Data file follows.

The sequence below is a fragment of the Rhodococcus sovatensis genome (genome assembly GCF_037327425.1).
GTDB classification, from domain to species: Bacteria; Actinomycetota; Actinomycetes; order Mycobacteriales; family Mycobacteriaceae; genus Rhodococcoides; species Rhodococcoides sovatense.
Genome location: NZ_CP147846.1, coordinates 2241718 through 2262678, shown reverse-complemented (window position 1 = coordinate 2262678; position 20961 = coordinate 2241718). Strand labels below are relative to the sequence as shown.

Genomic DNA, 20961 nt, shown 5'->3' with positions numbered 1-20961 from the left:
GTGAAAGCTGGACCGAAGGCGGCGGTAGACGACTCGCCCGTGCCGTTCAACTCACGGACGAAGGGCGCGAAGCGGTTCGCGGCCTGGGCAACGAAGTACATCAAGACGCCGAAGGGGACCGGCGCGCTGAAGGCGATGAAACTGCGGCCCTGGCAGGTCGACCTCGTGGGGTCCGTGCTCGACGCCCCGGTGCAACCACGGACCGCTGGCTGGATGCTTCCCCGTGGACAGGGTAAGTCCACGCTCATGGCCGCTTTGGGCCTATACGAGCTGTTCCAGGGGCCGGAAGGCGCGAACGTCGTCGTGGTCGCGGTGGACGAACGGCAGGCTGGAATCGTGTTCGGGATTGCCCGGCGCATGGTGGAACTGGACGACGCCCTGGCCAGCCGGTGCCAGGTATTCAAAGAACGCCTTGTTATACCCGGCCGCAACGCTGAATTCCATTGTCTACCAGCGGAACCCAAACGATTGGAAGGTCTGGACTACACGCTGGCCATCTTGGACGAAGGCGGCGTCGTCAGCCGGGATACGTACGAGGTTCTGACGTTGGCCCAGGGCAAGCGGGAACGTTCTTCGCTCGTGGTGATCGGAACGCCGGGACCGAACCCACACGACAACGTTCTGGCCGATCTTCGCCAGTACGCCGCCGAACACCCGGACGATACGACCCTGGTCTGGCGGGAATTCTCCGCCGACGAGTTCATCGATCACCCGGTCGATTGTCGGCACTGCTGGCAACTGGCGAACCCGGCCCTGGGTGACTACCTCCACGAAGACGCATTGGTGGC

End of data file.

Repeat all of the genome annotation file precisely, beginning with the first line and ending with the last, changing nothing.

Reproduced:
The sequence below is a fragment of the Rhodococcus sovatensis genome (genome assembly GCF_037327425.1).
GTDB classification, from domain to species: Bacteria; Actinomycetota; Actinomycetes; order Mycobacteriales; family Mycobacteriaceae; genus Rhodococcoides; species Rhodococcoides sovatense.
Genome location: NZ_CP147846.1, coordinates 2241718 through 2262678, shown reverse-complemented (window position 1 = coordinate 2262678; position 20961 = coordinate 2241718). Strand labels below are relative to the sequence as shown.

Genomic DNA, 20961 nt, shown 5'->3' with positions numbered 1-20961 from the left:
GTGAAAGCTGGACCGAAGGCGGCGGTAGACGACTCGCCCGTGCCGTTCAACTCACGGACGAAGGGCGCGAAGCGGTTCGCGGCCTGGGCAACGAAGTACATCAAGACGCCGAAGGGGACCGGCGCGCTGAAGGCGATGAAACTGCGGCCCTGGCAGGTCGACCTCGTGGGGTCCGTGCTCGACGCCCCGGTGCAACCACGGACCGCTGGCTGGATGCTTCCCCGTGGACAGGGTAAGTCCACGCTCATGGCCGCTTTGGGCCTATACGAGCTGTTCCAGGGGCCGGAAGGCGCGAACGTCGTCGTGGTCGCGGTGGACGAACGGCAGGCTGGAATCGTGTTCGGGATTGCCCGGCGCATGGTGGAACTGGACGACGCCCTGGCCAGCCGGTGCCAGGTATTCAAAGAACGCCTTGTTATACCCGGCCGCAACGCTGAATTCCATTGTCTACCAGCGGAACCCAAACGATTGGAAGGTCTGGACTACACGCTGGCCATCTTGGACGAAGGCGGCGTCGTCAGCCGGGATACGTACGAGGTTCTGACGTTGGCCCAGGGCAAGCGGGAACGTTCTTCGCTCGTGGTGATCGGAACGCCGGGACCGAACCCACACGACAACGTTCTGGCCGATCTTCGCCAGTACGCCGCCGAACACCCGGACGATACGACCCTGGTCTGGCGGGAATTCTCCGCCGACGAGTTCATCGATCACCCGGTCGATTGTCGGCACTGCTGGCAACTGGCGAACCCGGCCCTGGGTGACTACCTCCACGAAGACGCATTGGTGGC